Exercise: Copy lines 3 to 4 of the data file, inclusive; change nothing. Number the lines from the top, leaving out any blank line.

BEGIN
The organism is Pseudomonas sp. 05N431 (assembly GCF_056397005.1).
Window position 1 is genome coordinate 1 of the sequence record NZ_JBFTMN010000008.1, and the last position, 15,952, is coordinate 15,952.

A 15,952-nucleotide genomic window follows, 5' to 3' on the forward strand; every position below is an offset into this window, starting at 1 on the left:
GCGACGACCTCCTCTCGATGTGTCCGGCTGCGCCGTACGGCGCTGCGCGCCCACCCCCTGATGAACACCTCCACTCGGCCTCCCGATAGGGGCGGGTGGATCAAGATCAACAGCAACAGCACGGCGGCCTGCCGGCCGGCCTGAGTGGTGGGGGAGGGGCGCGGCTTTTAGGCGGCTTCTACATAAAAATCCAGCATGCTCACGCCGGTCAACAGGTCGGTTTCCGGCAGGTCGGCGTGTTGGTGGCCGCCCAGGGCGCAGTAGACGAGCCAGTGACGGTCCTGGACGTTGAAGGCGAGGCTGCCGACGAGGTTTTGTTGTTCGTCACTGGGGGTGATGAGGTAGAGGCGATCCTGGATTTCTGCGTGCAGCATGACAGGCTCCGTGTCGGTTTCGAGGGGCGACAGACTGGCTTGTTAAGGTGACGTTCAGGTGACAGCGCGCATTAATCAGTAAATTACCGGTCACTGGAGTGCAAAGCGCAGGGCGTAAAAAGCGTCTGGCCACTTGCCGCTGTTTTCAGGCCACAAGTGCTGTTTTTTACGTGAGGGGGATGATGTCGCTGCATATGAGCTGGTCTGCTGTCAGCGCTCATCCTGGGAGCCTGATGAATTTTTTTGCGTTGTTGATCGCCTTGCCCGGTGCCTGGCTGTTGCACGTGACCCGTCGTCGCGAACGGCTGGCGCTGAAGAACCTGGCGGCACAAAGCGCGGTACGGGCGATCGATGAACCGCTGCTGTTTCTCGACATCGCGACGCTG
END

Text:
A 15,952-nucleotide genomic window follows, 5' to 3' on the forward strand; every position below is an offset into this window, starting at 1 on the left:
GCGACGACCTCCTCTCGATGTGTCCGGCTGCGCCGTACGGCGCTGCGCGCCCACCCCCTGATGAACACCTCCACTCGGCCTCCCGATAGGGGCGGGTGGATCAAGATCAACAGCAACAGCACGGCGGCCTGCCGGCCGGCCTGAGTGGTGGGGGAGGGGCGCGGCTTTTAGGCGGCTTCTACATAAAAATCCAGCATGCTCACGCCGGTCAACAGGTCGGTTTCCGGCAGGTCGGCGTGTTGGTGGCCGCCCAGGGCGCAGTAGACGAGCCAGTGACGGTCCTGGACGTTGAAGGCGAGGCTGCCGACGAGGTTTTGTTGTTCGTCACTGGGGGTGATGAGGTAGAGGCGATCCTGGATTTCTGCGTGCAGCATGACAGGCTCCGTGTCGGTTTCGAGGGGCGACAGACTGGCTTGTTAAGGTGACGTTCAGGTGACAGCGCGCATTAATCAGTAAATTACCGGTCACTGGAGTGCAAAGCGCAGGGCGTAAAAAGCGTCTGGCCACTTGCCGCTGTTTTCAGGCCACAAGTGCTGTTTTTTACGTGAGGGGGATGATGTCGCTGCATATGAGCTGGTCTGCTGTCAGCGCTCATCCTGGGAGCCTGATGAATTTTTTTGCGTTGTTGATCGCCTTGCCCGGTGCCTGGCTGTTGCACGTGACCCGTCGTCGCGAACGGCTGGCGCTGAAGAACCTGGCGGCACAAAGCGCGGTACGGGCGATCGATGAACCGCTGCTGTTTCTCGACATCGCGACGCTG